Over the past offseason, general manager Jim Rutherford continued to make his mark on the Pittsburgh Penguins. It was an offseason that saw the controversial Brandon Sutter traded and the Penguins made a number of cost-effective and analytically driven moves.
On paper, the Pittsburgh Penguins were going to have the deepest group of forwards that they’ve had in years. Much of that is due to their current salary structure, which allocates over 63% of available cap space to forwards.
Former head coach Mike Johnston said this earlier this season about Rutherford’s offseason actions.
I think Jim Rutherford talked this summer about trying to have a balance in scoring and depth through our four lines, not only in scoring but sort of sharing the minutes.
The team brought in free agents like Matt Cullen and Eric Fehr on team friendly contracts and acquired Nick Bonino in the trading of Sutter. Add everything up and this team looked ready to deploy four legitimate scoring lines. Cullen came in scoring .51 points-per-game while Fehr was at .37 and Bonino was at .43. This was quite a departure from common bottom-six forwards that the Penguins had employed in the past. Craig Adams produced .17 points-per-game, while Tanner glass netted .13 and Zach Sill barely contributed with .05 points-per-game.
Pittsburgh Penguins Bottom-Six Not Living Up To Expectations
All of this might sound great, but history is judged on execution, not promise. The Penguins started the season playing trudgingly boring hockey. Johnston preached a solid defensive game during the 2015-16 season, a dramatic change from his up-tempo puck possession tactics in the 2014-15 season.
This season, the Penguins regular bottom-six forwards have contributed 24 goals, of the Penguins 140 total. That’s 17.14% of the Penguins total goals scored this season, the second lowest percentage of the last five seasons.
Here’s a breakdown of the bottom-six percentage of goals by year.
And before I go any further, let’s give the 2013-14 season some context, the team’s top goal scorers in the bottom-six were Brandon Sutter, Pascal Dupuis, Brian Gibbons, Craig Adams, Jayson Megna and Tanner Glass.
Gibbons and Megna are playing in the AHL, Adams retired after a steep decline in performance, Glass has scored nine points in 99 NHL games since leaving Pittsburgh. While Sutter and Dupuis were both valued members of the Penguins, both have moved on for respective reasons.
Sutter was traded due to his impending free agent status and to improve team depth and Dupuis is physically unable to play hockey anymore due to blood clots.
When you look at everything, the 2013-14 Pittsburgh Penguins didn’t exactly employ an exceptional bottom-six group of forwards.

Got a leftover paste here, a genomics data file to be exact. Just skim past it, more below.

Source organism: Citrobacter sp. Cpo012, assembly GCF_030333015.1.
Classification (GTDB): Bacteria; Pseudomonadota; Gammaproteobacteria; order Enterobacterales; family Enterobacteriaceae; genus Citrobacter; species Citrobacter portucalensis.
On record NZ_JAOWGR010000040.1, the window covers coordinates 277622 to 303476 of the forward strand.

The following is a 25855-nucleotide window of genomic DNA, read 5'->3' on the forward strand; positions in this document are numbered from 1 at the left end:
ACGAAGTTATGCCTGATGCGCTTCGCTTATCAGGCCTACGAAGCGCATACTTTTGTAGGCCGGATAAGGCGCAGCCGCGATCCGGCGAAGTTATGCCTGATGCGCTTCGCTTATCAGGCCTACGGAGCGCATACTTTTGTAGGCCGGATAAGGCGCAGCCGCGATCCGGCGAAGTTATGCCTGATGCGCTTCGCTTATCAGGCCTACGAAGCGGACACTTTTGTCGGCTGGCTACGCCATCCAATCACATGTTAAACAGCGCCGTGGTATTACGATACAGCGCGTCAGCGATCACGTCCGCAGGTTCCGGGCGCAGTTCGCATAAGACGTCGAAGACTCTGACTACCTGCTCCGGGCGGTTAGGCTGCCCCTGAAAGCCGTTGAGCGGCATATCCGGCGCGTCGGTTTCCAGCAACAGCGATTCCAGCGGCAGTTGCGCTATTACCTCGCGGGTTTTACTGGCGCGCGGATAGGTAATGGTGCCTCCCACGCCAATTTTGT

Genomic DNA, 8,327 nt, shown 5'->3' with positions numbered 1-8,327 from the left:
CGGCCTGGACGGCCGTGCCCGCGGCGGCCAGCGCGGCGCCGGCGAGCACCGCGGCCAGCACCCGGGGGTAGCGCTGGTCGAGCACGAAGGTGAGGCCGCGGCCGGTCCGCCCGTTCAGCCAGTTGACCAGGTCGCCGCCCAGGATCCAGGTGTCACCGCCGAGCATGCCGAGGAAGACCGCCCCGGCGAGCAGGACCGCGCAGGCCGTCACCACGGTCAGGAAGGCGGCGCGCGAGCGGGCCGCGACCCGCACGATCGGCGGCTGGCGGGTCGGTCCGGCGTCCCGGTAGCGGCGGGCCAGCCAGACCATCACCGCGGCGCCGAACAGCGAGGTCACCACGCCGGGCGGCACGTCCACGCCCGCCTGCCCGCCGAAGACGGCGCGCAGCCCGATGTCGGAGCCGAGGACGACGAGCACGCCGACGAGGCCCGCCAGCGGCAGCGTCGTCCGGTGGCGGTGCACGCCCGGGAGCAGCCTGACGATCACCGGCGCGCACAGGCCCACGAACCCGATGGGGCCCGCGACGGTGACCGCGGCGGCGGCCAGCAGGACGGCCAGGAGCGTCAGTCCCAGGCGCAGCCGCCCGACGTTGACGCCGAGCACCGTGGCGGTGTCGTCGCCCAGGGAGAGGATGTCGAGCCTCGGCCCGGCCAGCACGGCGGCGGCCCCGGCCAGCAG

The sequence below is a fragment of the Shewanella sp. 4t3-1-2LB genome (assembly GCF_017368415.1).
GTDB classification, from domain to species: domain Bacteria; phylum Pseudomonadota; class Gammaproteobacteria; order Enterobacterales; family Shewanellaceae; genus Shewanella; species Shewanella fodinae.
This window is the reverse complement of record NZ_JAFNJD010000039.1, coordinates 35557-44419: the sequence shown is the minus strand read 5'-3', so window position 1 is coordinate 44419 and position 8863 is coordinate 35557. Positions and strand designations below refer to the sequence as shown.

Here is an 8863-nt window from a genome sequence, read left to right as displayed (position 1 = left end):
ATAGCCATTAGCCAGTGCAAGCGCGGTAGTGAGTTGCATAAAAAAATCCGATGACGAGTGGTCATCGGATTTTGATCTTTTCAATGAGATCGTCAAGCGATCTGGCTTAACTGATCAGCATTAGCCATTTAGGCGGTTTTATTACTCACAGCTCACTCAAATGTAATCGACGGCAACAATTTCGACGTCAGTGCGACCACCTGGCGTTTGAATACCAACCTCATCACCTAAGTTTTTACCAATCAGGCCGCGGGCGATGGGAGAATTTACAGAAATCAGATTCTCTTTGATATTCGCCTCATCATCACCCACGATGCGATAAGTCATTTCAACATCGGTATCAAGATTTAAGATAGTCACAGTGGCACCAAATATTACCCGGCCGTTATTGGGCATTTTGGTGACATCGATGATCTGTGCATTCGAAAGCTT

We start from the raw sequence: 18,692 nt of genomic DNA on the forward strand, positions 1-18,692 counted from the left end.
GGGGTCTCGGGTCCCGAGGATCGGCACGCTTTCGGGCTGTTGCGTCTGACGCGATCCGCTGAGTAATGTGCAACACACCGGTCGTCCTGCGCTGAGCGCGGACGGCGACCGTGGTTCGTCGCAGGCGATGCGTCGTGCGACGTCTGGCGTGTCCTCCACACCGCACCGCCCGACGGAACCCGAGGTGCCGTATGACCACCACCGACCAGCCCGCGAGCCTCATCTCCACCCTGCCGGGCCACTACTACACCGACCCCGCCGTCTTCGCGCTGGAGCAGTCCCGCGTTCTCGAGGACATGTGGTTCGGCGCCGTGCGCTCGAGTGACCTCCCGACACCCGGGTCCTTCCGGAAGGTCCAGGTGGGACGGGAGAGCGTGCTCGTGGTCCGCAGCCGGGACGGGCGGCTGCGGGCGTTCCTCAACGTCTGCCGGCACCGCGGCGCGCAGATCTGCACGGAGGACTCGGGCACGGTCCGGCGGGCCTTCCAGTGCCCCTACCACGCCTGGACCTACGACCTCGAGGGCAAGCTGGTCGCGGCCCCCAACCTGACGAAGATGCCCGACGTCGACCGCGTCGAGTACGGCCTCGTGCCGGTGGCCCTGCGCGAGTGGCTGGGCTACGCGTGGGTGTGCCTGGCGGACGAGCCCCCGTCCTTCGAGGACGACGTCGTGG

That brings us back to the 2015-16 season where the Penguins have their best group of bottom-six forwards, on paper, in the last five years, yet are contributing goals at an extremely low pace.
A common defense of this is that Johnston’s system stifled offensive production, look at Sidney Crosby’s production early in the season, but these players have had time under Sullivan.
Another factor hampering their performance has been injuries, Fehr, Bennett and Bonino have been out for quite some time and their absence has been noticed. But there’s something that I keep coming back to, their individual production.
In a defensively focused system, where most players had great Corsi For percentages, only Bonino and Cullen have been performing above their career average, and that’s just barely. In terms of goals and points per-sixty, only Bennett has seen an increase in goals per-sixty.
And yes, this is including Cullen’s time alongside Carl Hagelin and Phil Kessel due to the recent injury to Evgeni Malkin. His time centering the second line has increased his metrics across the board.
I went ahead and compared these players production this season with their career averages and here’s what the results look like.
The only player you have to give a break to is Dupuis, he was coming back from numerous injuries and serious health conditions. He only played a few games and was ineffective, a sign that his career was winding down to those on the outside.
This isn’t the first time that notable players have came to Pittsburgh and struggled with injuries and lack of production.
Maybe when the team gets healthy again these valuable depth players and crank up their production. However, what was once a promising bottom-six forward group has been one big disappointment.
Hopefully these forwards can regain their scoring touch as the NHL season rapidly flies by because without the support of a strong bottom-six, it’s hard to imagine the Penguins going far in the playoffs.